Public Opening of First-Ever 4,000-Foot-High Glass Bridge Moved to Fourth Quarter 2006

Grand Canyon West, a destination owned and operated by the Hualapai Tribe at the Grand Canyon's western rim, announces new features planned for The Skywalk, which will push the project's completion date to later this year.

Upon completion, The Skywalk will be the first-ever cantilever shaped glass bridge to suspend more than 4,000 feet above the Colorado River and extend over the edge of the Grand Canyon.

The Skywalk, originally set to open in January, is now scheduled for completion by mid-summer and to open to the public by the end of the year, due to design changes planned for the building that will serve as the visitor's center and entrance to the structure. An exact date for the public grand opening will be announced closer to completion of construction. New features planned for The Skywalk include: an underground canyon cellar for dining; a trolley designed to maintain the underside of the glass bridge and offer rides to guests; and rooftop dining; as well as additional unique features to be announced at a later date.

Located at Grand Canyon West's Eagle Point, The Skywalk facility will also include a 6,000-square-foot visitor's center on three levels -- underground, first story and second story -- which will contain a museum, movie theater, VIP lounge, gift shop, and several restaurants and bars, including a high-end restaurant called The Skywalk Café that will offer outdoor patio and rooftop seating on the edge of the canyon. The second story will be where visitors can access The Skywalk glass bridge. The visitor's center will also offer private indoor and outdoor facilities for meetings, special events and weddings.

Envisioned by Las Vegas-based entrepreneur David Jin, The Skywalk was designed by MRJ Architects and is being structurally engineered by Lochsa Engineering, LLC and built by Apco Construction. The glass is being manufactured in Germany by Saint Gobain, a European company that specializes in designing structural glass for unique building projects worldwide.

Approximately 10 feet wide, the bridge's deck will be made of tempered glass several inches thick, extend 70 feet from the edge, and feature five-foot glass railings on each side. The floor of the structure will be comprised of 41 pieces of layered curved glass, with its top layer replaceable in case of scratches that affect visibility. Each piece of glass will be held together by glass connectors specifically designed by Saint Gobain for the bridge. Grand Canyon West plans to issue shoe covers to each guest -- in order to avoid scratches and slipping -- which will be numbered and given to the visitors who have walked the bridge.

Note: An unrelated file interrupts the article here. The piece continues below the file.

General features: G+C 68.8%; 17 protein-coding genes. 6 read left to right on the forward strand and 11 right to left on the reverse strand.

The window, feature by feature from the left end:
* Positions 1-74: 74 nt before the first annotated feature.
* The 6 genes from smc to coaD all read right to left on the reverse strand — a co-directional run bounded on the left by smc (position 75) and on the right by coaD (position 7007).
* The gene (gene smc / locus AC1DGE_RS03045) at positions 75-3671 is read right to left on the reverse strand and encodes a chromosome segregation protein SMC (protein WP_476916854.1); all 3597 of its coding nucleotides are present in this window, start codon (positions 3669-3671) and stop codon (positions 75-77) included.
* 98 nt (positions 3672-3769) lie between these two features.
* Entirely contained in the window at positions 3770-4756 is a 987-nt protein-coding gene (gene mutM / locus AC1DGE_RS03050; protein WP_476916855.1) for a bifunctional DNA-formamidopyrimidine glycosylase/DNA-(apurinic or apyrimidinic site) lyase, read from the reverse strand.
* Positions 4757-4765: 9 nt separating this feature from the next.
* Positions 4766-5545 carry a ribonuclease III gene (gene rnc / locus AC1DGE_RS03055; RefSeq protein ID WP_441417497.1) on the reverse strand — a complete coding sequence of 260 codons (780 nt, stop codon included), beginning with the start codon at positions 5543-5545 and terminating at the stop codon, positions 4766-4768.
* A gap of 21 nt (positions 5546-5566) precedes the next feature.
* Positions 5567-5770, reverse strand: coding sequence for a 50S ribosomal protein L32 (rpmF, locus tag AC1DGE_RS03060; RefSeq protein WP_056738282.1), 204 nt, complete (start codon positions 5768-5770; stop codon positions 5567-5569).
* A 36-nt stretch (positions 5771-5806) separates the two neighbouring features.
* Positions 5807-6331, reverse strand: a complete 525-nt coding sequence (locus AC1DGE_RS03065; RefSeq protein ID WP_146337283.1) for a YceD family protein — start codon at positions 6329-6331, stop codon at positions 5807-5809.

Construction is now underway as the steel, manufactured by Mark Steel in Utah, is being delivered in pieces. By the end of February, the steel will be completely delivered and a 24-hour on site crew will begin the process of welding it into place. A wooden crib device will be constructed on site in order to roll out each steel piece to form the bridge's cantilever "U" shape. Shortly after the steel is fitted, the glass will be delivered and installed by the same wooden crib device. The glass bridge is scheduled to be in place by the end of July. By then, the bridge will be visible to visitors at Eagle Point, but will not be accessible until it opens to the public upon completion of the visitor's center. Although the project's testing and materials design is complete, construction of The Skywalk and visitor's center at Grand Canyon West is reliant upon road conditions and working in a remote location, which can affect the ultimate grand opening date scheduled for fourth quarter. Grand Canyon West will continue to keep the public apprised of construction progress with periodic announcements.

The Hualapai see The Skywalk as a unique new way for visitors from around the world to view the Grand Canyon. As owners and protectors of nearly one million acres of land throughout the Grand Canyon's western rim, the tribe's main goal is to keep a balance between form, function and nature while protecting the tribe's culture and values. The Hualapai completed all necessary environmental reviews for the project, which will have a tremendous beneficial economic impact on the tribe.

"The Hualapai Tribe is looking forward to sharing The Skywalk with the world," said Sheri Yellowhawk, CEO of Grand Canyon Resort Corp. "However, because this is the first project of its kind, we want to make every effort to ensure the experience is absolutely spectacular. The new designs planned for the visitor's center will only enhance the guest experience that much more -- for generations to come."

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600450 Public Opening of First-Ever 4,000-Foot-High Glass Bridge Moved to Fourth Quarter 2006

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